My pilgrimage is over and yet it feels, several days post-pilgrimage, as if it is still happening. I am feeling sadness, regret, fear of death, uncertainty.
Sadness: Arriving in Powers Lake, ND felt sad to me. I was curious and eager to find my grandfather's grave, but going through the small town, imagining my mother growing up there, going to school...I had sadness. And finding then the cemetery I immediately had tears. I can still feel them welling up as I think of driving up to the sign saying Bethel Cemetery. I just let the sadness be. Mallow raced around the grass and graves and I felt joy in watching her. Joy. Life. Death. Gone. For ever. Sadness at the saying at the bottom of Franz's grave: 'Gone But Not Forgotten'.
Regret: Regret that I never got to meet and know my grandfather, With his birthday a day before mine - October 20th - I always felt a kinship with him. And energetic connection. By all accounts he was a very kind man, very caring. A hard worker. Honest. A big, tall man. I like to think I might be like him in some ways. Not tall!
And regret that I did not know my mom better. Spreading her ashes also was sad for me...the actual homage I intended all along. The cemetery sits on a slight hill surrounded by tall evergreens - which felt like home - overlooking the small town of Powers Lake. And the lake. Opening the container and then the plastic bag with her ashes was hard. I started and stopped...started again and stopped. Erroneously thinking that holding onto those ashes, as unconscious as that thought has been, was somehow going to do more repair to our relationship. That magically there would be improvement. So letting them go was letting go of those final thoughts and feelings a child part of myself.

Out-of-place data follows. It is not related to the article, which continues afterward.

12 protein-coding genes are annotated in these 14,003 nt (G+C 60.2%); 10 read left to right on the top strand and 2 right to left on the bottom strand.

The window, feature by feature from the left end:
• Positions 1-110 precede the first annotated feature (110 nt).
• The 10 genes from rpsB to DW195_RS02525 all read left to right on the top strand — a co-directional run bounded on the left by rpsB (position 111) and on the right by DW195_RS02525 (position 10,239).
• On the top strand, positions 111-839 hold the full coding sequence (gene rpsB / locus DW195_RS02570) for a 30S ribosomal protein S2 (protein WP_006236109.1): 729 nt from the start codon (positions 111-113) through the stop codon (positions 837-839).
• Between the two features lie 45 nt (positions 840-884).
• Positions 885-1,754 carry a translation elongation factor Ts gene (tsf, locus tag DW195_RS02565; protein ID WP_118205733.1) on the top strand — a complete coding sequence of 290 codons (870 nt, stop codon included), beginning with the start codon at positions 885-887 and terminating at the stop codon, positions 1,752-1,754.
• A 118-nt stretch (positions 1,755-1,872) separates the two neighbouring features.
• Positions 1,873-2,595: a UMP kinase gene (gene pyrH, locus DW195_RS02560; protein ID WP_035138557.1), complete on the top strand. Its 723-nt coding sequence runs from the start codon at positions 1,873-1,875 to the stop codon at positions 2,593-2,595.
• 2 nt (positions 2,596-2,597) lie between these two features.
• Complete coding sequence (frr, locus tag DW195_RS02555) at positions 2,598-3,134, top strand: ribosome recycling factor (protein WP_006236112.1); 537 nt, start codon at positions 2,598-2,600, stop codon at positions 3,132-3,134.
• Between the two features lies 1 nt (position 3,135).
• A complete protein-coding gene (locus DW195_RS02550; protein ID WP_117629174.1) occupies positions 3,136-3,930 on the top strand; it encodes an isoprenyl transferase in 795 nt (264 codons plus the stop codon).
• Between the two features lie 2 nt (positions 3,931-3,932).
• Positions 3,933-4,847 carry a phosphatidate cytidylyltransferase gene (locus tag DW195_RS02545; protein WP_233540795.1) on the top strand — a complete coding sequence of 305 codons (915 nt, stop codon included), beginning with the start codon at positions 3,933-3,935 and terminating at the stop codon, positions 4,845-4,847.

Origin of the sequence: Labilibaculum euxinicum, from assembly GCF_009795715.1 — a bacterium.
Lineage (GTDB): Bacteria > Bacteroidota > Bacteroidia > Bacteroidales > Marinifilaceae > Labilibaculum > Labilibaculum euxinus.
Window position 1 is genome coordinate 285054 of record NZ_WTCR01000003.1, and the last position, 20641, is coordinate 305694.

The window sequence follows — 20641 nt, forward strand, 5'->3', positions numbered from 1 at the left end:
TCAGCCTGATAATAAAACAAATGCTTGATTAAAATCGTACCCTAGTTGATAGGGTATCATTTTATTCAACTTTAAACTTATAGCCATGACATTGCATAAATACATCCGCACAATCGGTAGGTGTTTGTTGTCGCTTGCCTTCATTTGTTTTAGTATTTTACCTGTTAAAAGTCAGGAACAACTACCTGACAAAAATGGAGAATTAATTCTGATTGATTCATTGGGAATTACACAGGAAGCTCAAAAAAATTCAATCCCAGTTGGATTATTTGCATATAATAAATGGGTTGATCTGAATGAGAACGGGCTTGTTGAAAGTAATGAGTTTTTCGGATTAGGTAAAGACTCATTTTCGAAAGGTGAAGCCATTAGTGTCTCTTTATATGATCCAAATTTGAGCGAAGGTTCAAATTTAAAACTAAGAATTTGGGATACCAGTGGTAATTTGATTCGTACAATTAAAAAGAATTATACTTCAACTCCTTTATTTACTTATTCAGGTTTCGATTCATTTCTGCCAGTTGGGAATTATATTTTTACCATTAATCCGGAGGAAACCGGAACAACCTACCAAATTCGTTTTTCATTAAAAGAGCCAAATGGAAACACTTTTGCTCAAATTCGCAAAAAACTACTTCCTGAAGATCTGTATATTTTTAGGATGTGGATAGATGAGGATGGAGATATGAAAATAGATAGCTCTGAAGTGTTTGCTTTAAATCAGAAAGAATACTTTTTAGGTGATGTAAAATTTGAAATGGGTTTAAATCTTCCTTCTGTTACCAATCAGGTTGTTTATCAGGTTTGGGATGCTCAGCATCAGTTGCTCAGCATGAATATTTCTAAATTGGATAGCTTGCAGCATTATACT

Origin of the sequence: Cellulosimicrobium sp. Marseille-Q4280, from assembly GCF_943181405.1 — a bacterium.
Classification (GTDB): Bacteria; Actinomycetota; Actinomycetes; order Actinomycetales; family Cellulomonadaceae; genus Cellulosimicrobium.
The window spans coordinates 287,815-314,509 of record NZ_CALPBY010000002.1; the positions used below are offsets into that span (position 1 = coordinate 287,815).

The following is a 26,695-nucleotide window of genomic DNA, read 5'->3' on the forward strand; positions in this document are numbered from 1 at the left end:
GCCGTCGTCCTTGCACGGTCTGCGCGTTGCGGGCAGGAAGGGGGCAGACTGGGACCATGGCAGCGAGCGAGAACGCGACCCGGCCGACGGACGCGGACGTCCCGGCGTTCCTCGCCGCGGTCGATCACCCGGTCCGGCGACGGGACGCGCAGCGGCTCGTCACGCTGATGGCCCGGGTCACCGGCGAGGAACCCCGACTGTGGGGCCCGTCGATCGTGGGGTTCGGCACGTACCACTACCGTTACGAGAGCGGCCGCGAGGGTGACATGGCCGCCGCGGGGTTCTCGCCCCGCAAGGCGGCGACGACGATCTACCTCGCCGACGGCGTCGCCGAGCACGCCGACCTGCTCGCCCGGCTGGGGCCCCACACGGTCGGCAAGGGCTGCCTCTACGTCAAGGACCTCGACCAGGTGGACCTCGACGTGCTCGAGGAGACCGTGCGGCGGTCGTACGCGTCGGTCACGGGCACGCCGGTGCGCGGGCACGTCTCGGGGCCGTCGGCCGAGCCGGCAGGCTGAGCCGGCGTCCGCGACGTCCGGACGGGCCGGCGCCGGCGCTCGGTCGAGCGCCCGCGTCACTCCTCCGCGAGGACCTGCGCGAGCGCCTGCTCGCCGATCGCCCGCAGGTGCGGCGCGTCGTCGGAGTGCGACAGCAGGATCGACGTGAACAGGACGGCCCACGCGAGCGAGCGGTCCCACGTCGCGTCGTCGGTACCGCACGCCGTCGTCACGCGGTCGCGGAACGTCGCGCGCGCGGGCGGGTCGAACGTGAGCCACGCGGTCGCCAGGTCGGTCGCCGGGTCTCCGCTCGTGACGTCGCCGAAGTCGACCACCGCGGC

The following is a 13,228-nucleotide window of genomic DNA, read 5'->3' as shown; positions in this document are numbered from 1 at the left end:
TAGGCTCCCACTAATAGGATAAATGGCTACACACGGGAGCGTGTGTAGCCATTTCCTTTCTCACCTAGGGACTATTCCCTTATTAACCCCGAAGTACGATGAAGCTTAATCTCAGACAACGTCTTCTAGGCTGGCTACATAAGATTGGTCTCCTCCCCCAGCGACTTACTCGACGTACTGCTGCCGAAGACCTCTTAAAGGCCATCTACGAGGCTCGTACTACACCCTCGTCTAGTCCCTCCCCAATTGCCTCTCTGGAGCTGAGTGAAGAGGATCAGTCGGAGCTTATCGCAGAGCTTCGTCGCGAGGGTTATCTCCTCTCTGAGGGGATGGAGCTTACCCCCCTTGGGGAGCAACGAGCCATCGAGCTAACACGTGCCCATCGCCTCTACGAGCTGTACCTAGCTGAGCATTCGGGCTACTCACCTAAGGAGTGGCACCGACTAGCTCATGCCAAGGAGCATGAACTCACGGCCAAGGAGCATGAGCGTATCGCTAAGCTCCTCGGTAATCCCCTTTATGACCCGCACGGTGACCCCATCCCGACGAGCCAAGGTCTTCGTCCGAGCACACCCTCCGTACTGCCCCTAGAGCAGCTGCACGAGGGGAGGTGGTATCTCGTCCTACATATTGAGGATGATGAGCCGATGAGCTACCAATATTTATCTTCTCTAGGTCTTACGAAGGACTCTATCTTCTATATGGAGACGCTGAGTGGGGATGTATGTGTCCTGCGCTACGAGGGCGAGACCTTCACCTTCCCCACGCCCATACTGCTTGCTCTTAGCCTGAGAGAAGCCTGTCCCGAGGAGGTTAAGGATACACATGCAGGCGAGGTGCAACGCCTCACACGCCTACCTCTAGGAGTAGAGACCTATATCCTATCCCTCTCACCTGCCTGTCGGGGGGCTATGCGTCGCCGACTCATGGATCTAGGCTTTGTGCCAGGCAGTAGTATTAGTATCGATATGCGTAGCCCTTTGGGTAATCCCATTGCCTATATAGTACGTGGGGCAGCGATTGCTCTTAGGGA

Fear of death. This is a big one and a universal issue. I was not raised in a family with traditions around burial, death, visits to cemeteries. So being there with the grave and paying homage to a man I did not know felt a bit strange. I came away with the certainty that I want to be put into the earth just as I am, without a gravestone or much ceremony. And of course, I wonder what people will remember. But that seems like my ego speaking. Oh well...
Uncertainty: Still processing. Pondering. Wondering. Many miles and lots of time to think. Still meandering.